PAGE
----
Bill demonstrated the use of a variety of
devices for cutting mats to size and cutting the beveled windows in
them. The simplest was a 48" aluminum drywall T-square, available at
Home Depot for $12, and a utility knife. These work well to cut 32" x
40" full sheets of mat board down to the size of your frame. You should
use a scrap piece of mat under the sheet you are cutting, and a piece of
hardboard or something similar below that to be sure that you don't cut
into the table.
Easier to use and less subject to user
error is Frank Letzler's 40" Logan combination straight and bevel
cutter. It automatically holds a 32" x 40" sheet parallel to the cutting
blade, with a scale to adjust the position of the sheet to get the size
mat you want. You lift a bar, put the mat in place, lower the bar, grasp
the straight cutting device, and pull it toward you to make a perfect
When you have cut the mat to fit your
frame, you can then set a guide at a distance from the bevel cutting
blade equal to the width of the border you want around the edge of the
painting. There is a convenient scale for doing this. Next you slide the
mat against the guide and draw a line on the back of the mat. Rotate the
mat 90 degrees and repeat until all four sides are marked. Then you pull
the bevel cutter from the start to the stop line on each side, after
which the center window drops out, leaving a perfect border for your
painting. A cutter like Frank's is on sale now at Cheap Joe's for $239,
but you can buy Frank's for considerably less. Make us an offer!
Michael's and Hobby Lobby have less
expensive, smaller mat cutters. An $80 model consists of a 24" ruler
with a channel along one edge, a mat knife, and a bevel cutter, both of
the latter fitting the channel in the ruler. However, it is far too
short to cut full sheets, and you have to measure and draw the necessary
lines without any help. A $120 model is 32" long and has a parallel
guide for marking and cutting the beveled window, but it has no
provision for cutting the mat to size. You would need a T-square with
either of these.
Bill showed some of his wife's watercolor
paintings bordered by colored mats, a possibility that can enhance some
paintings by picking up some colors in them. Most of Judy's painting are
bordered by white or light creams or grays, however. This still enlarges
the painting area and makes the painting more impressive, but it remains
neutral and unobtrusive.
also showed some oil paintings with narrow and wide frames, and also one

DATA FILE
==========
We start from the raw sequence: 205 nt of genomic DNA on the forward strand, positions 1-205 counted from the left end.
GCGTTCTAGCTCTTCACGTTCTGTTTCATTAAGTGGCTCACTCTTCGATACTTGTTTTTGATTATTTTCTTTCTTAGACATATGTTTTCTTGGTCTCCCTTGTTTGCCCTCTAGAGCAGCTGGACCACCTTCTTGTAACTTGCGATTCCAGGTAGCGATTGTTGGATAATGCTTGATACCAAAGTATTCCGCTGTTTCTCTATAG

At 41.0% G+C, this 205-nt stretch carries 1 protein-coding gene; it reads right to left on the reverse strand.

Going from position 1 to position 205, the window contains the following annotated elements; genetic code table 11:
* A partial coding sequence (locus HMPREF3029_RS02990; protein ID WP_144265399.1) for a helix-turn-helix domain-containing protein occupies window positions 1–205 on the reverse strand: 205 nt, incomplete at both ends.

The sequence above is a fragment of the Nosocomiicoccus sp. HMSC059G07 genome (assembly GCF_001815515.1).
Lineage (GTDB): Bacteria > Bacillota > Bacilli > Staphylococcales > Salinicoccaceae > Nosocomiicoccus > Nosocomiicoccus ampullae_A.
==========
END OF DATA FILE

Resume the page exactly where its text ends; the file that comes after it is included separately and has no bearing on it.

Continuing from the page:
with a linen mat inside a larger frame. As you can see in the photo at
the right (which you may need to enlarge by clicking on it), the larger
the frame, the more impressive the painting seemed. Unfortunately,
ready-made open back frames with such mats are relatively rare and
expensive. Charleen Isbell has been using an alternative means of
achieving this look. She masks off a border around her canvas, and
paints within it. The border, which can be painted before or after the
painting, can be made any color that suits you.
Bill has been using this approach
recently. An especially convenient canvas size for this is 20" x 24."
A 2" border all around reduces the painting area to 16" x 20."
There are some 20" x 24" frames for these canvases, although there are
not as many choices as there are for a 16" x 20"
painting without a border. Other possibilities are 18" x 24" canvas and
frame, reduced by a 2" border to a 14" x 20" painting, or a 22" x 28"
canvas and frame, reduced by a 2" border to 18" x 24." There are many
other sizes, of course. By beginning with standard frame and canvas
sizes, you can use this method to get a border effect with ready-made
materials at a considerable savings over having a frame and border
Following the presentation a few members
practiced with the available cutters and several bought some of Frank's
mats, with the proceeds going to the Letzler Awards fund. Bill had a
handout, but neglected to mention it until the very end, when only a few
people were there to get one. We'll try to make them available at the
October 10 meeting. Thanks to Bill for an informative demo, to the
executive board, who brought refreshments, and to Charleen Isbell,
Bobbee Watts, Linda Green, Nancy Cagle, Judy Franklin, and Christine
Niekamp, who brought works for show and tell, some of which are shown
Show and Tell
Judy Franklin Linda Green